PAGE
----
So gentlemen, if I heard correctly, are you both also saying that already the political persuasion that someone might have is affecting the jury the jury pool that’s coming into courtrooms right
Now, you know, so I don’t believe there’s ever a way you can say I’m going to get 12 peers of my client that are going to be fully impartial. No, one’s impartial. You know, we all come with our, our biases or, you know, life experiences that have changed how we perceive things. But when you start eliminating certain criteria where you can eliminate an entire group of people who say, I don’t want to show up for jury duty for health concerns, you are changing that demographic from which you’re picking and you better be aware of it. And to think otherwise, or to say otherwise is to be doing your client a disservice. Are you
Seeing it? Are you you’re actually, you’re actually seeing it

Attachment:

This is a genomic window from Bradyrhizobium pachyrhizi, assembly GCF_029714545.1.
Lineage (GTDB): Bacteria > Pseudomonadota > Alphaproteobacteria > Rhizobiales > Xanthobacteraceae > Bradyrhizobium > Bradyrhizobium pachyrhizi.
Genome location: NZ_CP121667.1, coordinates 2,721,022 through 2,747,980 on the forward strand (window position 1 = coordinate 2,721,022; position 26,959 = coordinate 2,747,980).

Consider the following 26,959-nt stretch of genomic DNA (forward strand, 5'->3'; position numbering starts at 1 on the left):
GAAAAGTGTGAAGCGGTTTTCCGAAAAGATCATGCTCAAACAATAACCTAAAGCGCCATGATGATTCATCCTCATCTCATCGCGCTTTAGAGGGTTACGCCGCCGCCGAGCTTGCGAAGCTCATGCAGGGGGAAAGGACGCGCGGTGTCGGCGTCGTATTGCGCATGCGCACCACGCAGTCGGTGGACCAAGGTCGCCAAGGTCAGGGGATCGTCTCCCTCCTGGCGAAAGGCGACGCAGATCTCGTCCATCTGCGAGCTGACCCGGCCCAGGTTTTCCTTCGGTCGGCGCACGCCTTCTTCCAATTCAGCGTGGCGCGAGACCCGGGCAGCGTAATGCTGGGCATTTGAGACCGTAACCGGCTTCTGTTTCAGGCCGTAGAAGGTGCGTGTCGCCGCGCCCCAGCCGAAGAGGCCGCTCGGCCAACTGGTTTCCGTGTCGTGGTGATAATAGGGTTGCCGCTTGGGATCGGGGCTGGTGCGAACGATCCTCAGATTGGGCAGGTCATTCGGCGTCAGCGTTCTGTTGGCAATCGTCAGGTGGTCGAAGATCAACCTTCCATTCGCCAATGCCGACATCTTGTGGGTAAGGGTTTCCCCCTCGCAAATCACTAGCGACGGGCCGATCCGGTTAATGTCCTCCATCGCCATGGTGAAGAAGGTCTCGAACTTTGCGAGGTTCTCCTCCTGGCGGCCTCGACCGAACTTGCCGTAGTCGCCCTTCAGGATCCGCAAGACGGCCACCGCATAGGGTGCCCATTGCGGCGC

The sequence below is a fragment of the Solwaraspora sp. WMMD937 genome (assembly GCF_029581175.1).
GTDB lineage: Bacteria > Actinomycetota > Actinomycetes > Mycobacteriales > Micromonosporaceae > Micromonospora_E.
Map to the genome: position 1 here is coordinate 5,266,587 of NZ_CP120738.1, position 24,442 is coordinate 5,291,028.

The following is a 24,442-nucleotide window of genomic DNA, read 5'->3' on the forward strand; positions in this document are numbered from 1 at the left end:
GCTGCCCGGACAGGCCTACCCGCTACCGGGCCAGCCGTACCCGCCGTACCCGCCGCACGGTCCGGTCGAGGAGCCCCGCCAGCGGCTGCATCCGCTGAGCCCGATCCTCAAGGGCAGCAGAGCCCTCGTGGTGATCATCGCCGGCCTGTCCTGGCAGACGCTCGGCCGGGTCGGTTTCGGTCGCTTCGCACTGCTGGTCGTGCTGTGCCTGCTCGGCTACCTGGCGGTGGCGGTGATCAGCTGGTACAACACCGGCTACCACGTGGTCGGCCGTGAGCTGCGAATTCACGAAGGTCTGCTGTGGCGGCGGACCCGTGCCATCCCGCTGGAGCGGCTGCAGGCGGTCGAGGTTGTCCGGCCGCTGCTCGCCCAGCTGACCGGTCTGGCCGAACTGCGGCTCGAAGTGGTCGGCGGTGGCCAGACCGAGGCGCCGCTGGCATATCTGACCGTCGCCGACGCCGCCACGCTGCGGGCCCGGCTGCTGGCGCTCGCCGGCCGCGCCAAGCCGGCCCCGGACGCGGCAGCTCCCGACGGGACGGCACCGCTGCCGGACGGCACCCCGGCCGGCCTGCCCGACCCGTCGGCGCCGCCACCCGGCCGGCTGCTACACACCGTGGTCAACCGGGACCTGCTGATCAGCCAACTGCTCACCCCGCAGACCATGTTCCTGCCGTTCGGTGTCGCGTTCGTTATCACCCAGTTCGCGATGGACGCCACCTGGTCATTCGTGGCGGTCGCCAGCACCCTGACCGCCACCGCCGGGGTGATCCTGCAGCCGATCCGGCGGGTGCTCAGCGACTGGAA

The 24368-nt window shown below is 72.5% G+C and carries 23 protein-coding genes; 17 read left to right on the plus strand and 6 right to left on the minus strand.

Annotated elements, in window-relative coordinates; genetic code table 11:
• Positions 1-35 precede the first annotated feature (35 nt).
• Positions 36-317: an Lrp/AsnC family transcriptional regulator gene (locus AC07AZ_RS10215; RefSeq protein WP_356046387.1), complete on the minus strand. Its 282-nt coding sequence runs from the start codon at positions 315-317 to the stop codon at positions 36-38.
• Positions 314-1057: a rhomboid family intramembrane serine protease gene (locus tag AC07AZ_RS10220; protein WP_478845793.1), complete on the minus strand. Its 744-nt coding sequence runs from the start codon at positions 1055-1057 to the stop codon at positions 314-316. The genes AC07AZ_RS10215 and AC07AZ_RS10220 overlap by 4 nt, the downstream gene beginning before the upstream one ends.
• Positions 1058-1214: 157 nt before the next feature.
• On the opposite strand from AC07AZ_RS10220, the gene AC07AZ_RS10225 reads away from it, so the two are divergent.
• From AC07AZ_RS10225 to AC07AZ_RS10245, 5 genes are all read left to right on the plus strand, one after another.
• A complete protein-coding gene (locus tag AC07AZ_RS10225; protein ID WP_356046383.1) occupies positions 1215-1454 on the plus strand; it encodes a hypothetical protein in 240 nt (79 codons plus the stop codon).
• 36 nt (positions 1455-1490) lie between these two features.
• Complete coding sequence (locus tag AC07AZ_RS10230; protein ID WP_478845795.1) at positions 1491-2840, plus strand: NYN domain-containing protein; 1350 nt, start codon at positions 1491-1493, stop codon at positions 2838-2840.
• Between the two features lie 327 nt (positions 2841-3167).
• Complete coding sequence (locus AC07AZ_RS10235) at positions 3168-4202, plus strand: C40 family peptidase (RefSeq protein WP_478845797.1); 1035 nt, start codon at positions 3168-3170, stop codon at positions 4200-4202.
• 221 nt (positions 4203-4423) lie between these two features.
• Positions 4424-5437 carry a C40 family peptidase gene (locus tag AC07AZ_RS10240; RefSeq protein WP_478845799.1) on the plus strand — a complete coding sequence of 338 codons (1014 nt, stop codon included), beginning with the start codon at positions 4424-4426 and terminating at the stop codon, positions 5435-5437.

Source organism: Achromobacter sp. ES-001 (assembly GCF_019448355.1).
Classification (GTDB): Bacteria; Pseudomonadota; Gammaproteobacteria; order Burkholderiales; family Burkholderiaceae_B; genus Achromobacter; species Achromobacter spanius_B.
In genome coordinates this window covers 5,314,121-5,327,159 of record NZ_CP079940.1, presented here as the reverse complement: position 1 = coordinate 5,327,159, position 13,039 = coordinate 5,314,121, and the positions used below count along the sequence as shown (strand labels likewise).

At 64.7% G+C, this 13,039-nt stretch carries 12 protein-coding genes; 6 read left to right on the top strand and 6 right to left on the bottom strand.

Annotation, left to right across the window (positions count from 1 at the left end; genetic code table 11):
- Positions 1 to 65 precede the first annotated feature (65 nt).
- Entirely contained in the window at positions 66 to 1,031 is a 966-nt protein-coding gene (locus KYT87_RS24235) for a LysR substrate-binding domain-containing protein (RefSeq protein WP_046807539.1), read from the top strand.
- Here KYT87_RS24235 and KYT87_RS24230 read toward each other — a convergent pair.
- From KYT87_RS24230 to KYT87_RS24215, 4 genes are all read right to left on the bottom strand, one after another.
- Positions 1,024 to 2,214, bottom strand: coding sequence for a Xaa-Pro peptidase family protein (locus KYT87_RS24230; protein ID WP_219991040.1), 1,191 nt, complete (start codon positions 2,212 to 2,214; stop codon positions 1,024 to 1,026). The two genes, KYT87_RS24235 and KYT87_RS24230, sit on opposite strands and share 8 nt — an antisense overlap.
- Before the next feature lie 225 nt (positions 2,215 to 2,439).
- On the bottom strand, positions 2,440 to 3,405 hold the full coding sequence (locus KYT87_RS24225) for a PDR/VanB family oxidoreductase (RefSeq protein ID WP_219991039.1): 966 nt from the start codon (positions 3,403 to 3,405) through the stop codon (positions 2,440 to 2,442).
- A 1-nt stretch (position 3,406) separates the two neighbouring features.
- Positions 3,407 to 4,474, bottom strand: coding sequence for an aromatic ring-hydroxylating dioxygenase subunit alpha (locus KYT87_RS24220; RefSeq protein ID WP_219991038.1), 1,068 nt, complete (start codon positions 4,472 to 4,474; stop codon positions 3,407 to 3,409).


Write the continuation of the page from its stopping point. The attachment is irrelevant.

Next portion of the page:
Jury trials aren’t happening. Okay. I mean, it’s been brought down to a trickle from where it would be during normal times. I mean, they’re, yes, they are happening here and there and the counties are back having them, but they’re happening in a, in a very small percentage of the times. And frankly, both on the civil and criminal side judges are really looking at you closely to say, is this one that really needs to go to trial then because I’ve got limited resources or is this one that can wait a while? Or are you guys actually gonna resolve this? And so there, isn’t a huge control group to draw from during COVID to say, how is this jury different? But I will tell you it’s impacting trials. We saw a very high profile one in Hillsborough recently in which it’s in a Travis, alluded to it where the child witness testified against the father who was on trial for a homicide, from a video camera.